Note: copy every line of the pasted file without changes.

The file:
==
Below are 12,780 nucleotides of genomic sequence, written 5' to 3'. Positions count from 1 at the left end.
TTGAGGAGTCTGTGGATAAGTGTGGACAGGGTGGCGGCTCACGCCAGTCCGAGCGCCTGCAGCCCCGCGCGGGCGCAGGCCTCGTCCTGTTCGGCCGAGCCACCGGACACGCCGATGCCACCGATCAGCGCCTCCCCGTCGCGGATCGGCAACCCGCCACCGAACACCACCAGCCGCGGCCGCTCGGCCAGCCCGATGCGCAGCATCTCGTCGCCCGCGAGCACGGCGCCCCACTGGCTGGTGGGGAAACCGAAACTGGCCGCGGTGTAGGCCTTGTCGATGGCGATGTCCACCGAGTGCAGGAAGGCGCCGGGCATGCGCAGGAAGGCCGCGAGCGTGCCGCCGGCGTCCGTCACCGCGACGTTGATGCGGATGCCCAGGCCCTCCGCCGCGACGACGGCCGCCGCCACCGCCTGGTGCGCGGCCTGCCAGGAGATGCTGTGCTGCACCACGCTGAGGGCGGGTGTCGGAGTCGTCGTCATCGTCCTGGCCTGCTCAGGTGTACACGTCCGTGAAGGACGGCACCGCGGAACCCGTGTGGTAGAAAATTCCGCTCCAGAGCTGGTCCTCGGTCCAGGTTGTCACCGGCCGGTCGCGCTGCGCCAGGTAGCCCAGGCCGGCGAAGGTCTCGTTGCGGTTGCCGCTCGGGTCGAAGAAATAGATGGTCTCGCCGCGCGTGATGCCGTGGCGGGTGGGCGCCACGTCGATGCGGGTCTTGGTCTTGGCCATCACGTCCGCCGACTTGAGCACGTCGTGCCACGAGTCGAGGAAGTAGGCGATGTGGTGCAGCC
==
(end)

Below are 12,780 nucleotides of genomic sequence, written 5' to 3'. Positions count from 1 at the left end.
TTGAGGAGTCTGTGGATAAGTGTGGACAGGGTGGCGGCTCACGCCAGTCCGAGCGCCTGCAGCCCCGCGCGGGCGCAGGCCTCGTCCTGTTCGGCCGAGCCACCGGACACGCCGATGCCACCGATCAGCGCCTCCCCGTCGCGGATCGGCAACCCGCCACCGAACACCACCAGCCGCGGCCGCTCGGCCAGCCCGATGCGCAGCATCTCGTCGCCCGCGAGCACGGCGCCCCACTGGCTGGTGGGGAAACCGAAACTGGCCGCGGTGTAGGCCTTGTCGATGGCGATGTCCACCGAGTGCAGGAAGGCGCCGGGCATGCGCAGGAAGGCCGCGAGCGTGCCGCCGGCGTCCGTCACCGCGACGTTGATGCGGATGCCCAGGCCCTCCGCCGCGACGACGGCCGCCGCCACCGCCTGGTGCGCGGCCTGCCAGGAGATGCTGTGCTGCACCACGCTGAGGGCGGGTGTCGGAGTCGTCGTCATCGTCCTGGCCTGCTCAGGTGTACACGTCCGTGAAGGACGGCACCGCGGAACCCGTGTGGTAGAAAATTCCGCTCCAGAGCTGGTCCTCGGTCCAGGTTGTCACCGGCCGGTCGCGCTGCGCCAGGTAGCCCAGGCCGGCGAAGGTCTCGTTGCGGTTGCCGCTCGGGTCGAAGAAATAGATGGTCTCGCCGCGCGTGATGCCGTGGCGGGTGGGCGCCACGTCGATGCGGGTCTTGGTCTTGGCCATCACGTCCGCCGACTTGAGCACGTCGTGCCACGAGTCGAGGAAGTAGGCGATGTGGTGCAGCC